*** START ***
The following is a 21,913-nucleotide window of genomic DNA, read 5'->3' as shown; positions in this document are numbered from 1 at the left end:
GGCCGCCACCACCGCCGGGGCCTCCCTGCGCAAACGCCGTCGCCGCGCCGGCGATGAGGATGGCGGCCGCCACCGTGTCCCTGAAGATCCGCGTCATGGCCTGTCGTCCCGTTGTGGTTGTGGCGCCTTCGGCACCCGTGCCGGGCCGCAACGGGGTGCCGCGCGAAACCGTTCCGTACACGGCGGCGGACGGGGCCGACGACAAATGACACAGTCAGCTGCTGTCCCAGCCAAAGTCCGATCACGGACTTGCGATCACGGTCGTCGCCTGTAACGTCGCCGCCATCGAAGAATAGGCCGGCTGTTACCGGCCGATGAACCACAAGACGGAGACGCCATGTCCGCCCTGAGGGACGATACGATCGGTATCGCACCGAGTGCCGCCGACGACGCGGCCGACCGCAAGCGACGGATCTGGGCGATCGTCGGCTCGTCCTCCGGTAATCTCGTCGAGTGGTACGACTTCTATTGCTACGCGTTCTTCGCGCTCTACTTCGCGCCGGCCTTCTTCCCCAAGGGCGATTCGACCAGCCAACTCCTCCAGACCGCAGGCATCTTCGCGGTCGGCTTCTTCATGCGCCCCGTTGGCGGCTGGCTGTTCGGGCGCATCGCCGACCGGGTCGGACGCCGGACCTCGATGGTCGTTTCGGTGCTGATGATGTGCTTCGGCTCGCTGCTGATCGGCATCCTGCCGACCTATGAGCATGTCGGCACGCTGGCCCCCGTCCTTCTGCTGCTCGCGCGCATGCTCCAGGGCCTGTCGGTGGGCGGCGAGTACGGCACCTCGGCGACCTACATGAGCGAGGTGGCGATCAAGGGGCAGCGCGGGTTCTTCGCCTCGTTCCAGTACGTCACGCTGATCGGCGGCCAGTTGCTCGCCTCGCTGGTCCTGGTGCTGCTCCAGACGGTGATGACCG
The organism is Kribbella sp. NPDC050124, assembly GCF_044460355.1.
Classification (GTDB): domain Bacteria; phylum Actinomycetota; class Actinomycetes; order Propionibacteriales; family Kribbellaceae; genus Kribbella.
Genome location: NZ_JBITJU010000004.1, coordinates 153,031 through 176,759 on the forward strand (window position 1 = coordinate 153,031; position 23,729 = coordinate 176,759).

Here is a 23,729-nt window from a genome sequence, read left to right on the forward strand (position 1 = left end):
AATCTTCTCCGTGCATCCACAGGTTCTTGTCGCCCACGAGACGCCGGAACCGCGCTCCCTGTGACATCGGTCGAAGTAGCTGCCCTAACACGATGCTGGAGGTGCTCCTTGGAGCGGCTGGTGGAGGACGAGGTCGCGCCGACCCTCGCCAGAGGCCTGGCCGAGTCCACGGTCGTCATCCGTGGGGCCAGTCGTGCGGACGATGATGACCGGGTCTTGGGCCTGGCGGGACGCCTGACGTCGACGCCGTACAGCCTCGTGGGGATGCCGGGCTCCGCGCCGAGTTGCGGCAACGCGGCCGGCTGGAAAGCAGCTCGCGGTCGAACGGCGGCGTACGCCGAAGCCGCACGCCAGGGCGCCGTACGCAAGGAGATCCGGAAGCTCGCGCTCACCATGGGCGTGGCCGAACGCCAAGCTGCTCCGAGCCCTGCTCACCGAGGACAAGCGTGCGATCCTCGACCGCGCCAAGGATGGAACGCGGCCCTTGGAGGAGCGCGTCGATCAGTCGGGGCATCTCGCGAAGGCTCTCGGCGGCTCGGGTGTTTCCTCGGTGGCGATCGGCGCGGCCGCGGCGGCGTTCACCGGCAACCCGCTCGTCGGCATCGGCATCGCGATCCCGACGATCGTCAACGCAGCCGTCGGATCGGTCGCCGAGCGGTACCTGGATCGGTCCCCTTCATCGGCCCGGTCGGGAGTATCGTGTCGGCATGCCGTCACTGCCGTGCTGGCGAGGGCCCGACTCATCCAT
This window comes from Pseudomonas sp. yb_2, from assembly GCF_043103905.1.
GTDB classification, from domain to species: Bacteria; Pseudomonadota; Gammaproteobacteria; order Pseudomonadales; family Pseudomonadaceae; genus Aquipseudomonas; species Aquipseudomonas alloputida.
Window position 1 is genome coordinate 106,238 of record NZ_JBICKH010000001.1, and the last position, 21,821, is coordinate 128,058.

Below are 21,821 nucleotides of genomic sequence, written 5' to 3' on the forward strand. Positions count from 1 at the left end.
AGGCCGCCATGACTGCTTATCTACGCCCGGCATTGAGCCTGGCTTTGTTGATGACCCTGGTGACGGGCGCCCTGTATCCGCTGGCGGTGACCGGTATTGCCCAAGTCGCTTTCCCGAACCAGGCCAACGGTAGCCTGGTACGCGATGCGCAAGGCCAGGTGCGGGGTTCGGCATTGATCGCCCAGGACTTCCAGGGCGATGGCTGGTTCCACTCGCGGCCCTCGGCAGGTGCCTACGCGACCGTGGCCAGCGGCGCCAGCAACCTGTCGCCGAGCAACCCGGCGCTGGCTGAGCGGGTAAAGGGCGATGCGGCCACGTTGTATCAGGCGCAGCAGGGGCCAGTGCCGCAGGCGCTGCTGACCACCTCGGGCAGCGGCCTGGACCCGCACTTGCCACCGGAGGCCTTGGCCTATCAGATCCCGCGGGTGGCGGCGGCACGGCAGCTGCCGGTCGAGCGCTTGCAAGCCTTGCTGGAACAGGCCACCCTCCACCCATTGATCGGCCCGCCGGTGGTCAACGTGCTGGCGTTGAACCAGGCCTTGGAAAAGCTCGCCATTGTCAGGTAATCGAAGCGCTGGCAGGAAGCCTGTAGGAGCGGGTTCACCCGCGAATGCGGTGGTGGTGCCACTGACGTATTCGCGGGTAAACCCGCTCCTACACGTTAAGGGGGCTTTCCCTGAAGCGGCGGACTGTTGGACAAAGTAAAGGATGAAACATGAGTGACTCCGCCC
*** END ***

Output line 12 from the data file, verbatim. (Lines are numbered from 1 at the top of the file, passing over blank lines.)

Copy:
AGGCCGCCATGACTGCTTATCTACGCCCGGCATTGAGCCTGGCTTTGTTGATGACCCTGGTGACGGGCGCCCTGTATCCGCTGGCGGTGACCGGTATTGCCCAAGTCGCTTTCCCGAACCAGGCCAACGGTAGCCTGGTACGCGATGCGCAAGGCCAGGTGCGGGGTTCGGCATTGATCGCCCAGGACTTCCAGGGCGATGGCTGGTTCCACTCGCGGCCCTCGGCAGGTGCCTACGCGACCGTGGCCAGCGGCGCCAGCAACCTGTCGCCGAGCAACCCGGCGCTGGCTGAGCGGGTAAAGGGCGATGCGGCCACGTTGTATCAGGCGCAGCAGGGGCCAGTGCCGCAGGCGCTGCTGACCACCTCGGGCAGCGGCCTGGACCCGCACTTGCCACCGGAGGCCTTGGCCTATCAGATCCCGCGGGTGGCGGCGGCACGGCAGCTGCCGGTCGAGCGCTTGCAAGCCTTGCTGGAACAGGCCACCCTCCACCCATTGATCGGCCCGCCGGTGGTCAACGTGCTGGCGTTGAACCAGGCCTTGGAAAAGCTCGCCATTGTCAGGTAATCGAAGCGCTGGCAGGAAGCCTGTAGGAGCGGGTTCACCCGCGAATGCGGTGGTGGTGCCACTGACGTATTCGCGGGTAAACCCGCTCCTACACGTTAAGGGGGCTTTCCCTGAAGCGGCGGACTGTTGGACAAAGTAAAGGATGAAACATGAGTGACTCCGCCC